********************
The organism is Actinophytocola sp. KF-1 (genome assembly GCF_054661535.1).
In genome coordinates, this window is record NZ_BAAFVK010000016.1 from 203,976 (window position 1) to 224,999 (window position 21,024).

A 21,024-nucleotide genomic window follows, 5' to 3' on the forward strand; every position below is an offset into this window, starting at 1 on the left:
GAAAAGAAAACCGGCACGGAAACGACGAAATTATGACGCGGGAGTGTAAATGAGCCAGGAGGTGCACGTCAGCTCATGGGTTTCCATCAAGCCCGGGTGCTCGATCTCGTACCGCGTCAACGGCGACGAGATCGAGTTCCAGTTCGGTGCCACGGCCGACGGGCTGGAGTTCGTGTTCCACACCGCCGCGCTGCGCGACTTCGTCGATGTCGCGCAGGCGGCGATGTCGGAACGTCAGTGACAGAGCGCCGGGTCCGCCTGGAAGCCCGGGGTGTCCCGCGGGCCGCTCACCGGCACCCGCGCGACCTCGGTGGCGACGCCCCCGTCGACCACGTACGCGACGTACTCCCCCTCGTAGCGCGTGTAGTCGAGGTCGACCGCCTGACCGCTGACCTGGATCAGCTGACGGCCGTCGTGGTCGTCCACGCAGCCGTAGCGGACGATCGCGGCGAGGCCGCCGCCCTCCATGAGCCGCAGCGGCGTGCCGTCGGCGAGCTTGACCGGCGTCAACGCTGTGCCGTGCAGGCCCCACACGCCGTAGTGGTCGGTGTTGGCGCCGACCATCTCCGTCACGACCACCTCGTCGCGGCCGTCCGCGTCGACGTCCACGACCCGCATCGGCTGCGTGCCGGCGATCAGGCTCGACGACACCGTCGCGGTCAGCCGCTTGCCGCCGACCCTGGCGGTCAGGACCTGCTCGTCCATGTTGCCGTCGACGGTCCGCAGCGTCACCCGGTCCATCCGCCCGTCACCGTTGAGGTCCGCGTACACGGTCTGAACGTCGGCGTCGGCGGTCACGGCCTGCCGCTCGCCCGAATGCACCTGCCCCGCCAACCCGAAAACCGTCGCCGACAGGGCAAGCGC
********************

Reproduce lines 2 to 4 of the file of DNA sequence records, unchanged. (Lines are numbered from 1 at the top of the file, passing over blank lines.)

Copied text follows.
In genome coordinates, this window is record NZ_BAAFVK010000016.1 from 203,976 (window position 1) to 224,999 (window position 21,024).

A 21,024-nucleotide genomic window follows, 5' to 3' on the forward strand; every position below is an offset into this window, starting at 1 on the left:
GAAAAGAAAACCGGCACGGAAACGACGAAATTATGACGCGGGAGTGTAAATGAGCCAGGAGGTGCACGTCAGCTCATGGGTTTCCATCAAGCCCGGGTGCTCGATCTCGTACCGCGTCAACGGCGACGAGATCGAGTTCCAGTTCGGTGCCACGGCCGACGGGCTGGAGTTCGTGTTCCACACCGCCGCGCTGCGCGACTTCGTCGATGTCGCGCAGGCGGCGATGTCGGAACGTCAGTGACAGAGCGCCGGGTCCGCCTGGAAGCCCGGGGTGTCCCGCGGGCCGCTCACCGGCACCCGCGCGACCTCGGTGGCGACGCCCCCGTCGACCACGTACGCGACGTACTCCCCCTCGTAGCGCGTGTAGTCGAGGTCGACCGCCTGACCGCTGACCTGGATCAGCTGACGGCCGTCGTGGTCGTCCACGCAGCCGTAGCGGACGATCGCGGCGAGGCCGCCGCCCTCCATGAGCCGCAGCGGCGTGCCGTCGGCGAGCTTGACCGGCGTCAACGCTGTGCCGTGCAGGCCCCACACGCCGTAGTGGTCGGTGTTGGCGCCGACCATCTCCGTCACGACCACCTCGTCGCGGCCGTCCGCGTCGACGTCCACGACCCGCATCGGCTGCGTGCCGGCGATCAGGCTCGACGACACCGTCGCGGTCAGCCGCTTGCCGCCGACCCTGGCGGTCAGGACCTGCTCGTCCATGTTGCCGTCGACGGTCCGCAGCGTCACCCGGTCCATCCGCCCGTCACCGTTGAGGTCCGCGTACACGGTCTGAACGTCGGCGTCGGCGGTCACGGCCTGCCGCTCGCCCGAATGCACCTGCCCCGCCAACCCGAAAACCGTCGCCGACAGGGCAAGCGC